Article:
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Let $V$ be an infinite-dimensional vector space over a field $F$ and let $W_1$ and $W_2$ be infinite-dimensional subspaces. Prove or disprove: if $W_1\cap W_2\neq\{0\}$, then $W_1\cap W_2$ has infinite dimension.

I have no idea where to start with this question. I have a hard time working with infinite-dimensional spaces since they rarely come up in examples in this class.

I do know that $\dim W_1+\dim W_2=\dim(W_1\cap W_2)+\dim(W_1+W_2)$, but since $\dim(W_1+W_2)=\dim W_1=\dim W_2=\infty$, this is not very helpful.

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False.

Let $V = \mathbb R^{\mathbb N}$ (the vector space of all real sequences).

Let $W_1 = \{(a_1, a_2, 0, a_4, 0, a_6, \ldots): a_i \in \mathbb R\}$ (sequences with odd terms $0$ with the exception of the first term).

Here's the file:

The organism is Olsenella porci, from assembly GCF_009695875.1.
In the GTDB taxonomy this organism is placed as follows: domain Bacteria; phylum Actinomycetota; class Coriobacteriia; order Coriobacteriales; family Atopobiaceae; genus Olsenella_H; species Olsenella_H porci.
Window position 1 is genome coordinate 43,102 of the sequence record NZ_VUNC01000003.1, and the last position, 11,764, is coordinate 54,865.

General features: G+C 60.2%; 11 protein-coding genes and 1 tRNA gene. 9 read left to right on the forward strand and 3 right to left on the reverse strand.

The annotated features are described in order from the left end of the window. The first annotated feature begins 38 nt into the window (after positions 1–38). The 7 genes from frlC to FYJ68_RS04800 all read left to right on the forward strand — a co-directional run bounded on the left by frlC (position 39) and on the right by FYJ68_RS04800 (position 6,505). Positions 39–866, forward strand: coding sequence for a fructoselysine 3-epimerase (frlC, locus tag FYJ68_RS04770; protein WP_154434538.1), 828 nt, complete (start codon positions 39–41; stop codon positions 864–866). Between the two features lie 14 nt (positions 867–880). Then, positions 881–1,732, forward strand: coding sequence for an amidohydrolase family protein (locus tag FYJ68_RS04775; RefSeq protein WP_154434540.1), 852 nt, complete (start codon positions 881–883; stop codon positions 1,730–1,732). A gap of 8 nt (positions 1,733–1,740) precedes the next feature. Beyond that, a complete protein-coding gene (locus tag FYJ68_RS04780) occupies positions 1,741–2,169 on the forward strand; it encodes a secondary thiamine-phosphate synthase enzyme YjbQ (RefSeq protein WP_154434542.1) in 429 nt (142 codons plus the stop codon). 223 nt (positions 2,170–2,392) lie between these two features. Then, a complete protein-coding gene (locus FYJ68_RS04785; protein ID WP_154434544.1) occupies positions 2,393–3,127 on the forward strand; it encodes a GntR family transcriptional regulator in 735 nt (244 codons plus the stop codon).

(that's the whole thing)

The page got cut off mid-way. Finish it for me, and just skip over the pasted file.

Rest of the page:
Let $W_2 = \{(a_1, 0, a_3, 0, a_5, 0, \ldots): a_i \in \mathbb R\}$ (sequences with even terms $0$).

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It is false. Let $V$ be the vector space of all functions from $\mathbb Z$ into $F$, let$$W_1=\left\{f\in V\,\middle|\,f(n)=0\text{ if }n\geqslant0\right\}\text{ and }W_2=\left\{f\in V\,\middle|\,f(n)=0\text{ if }n\leqslant0\right\}.$$Then $\dim(W_1\cap W_2)=1$.

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Let $X$ and $Y$ be two infinite dimensional vector spaces. Inside of $V = X \oplus Y \oplus F$ we can consider $W_1 = X \oplus 0 \oplus F$ and $W_2 = 0 \oplus Y \oplus F$.

Their intersection is $0 \oplus 0 \oplus F$, which is finite dimensional and non zero.

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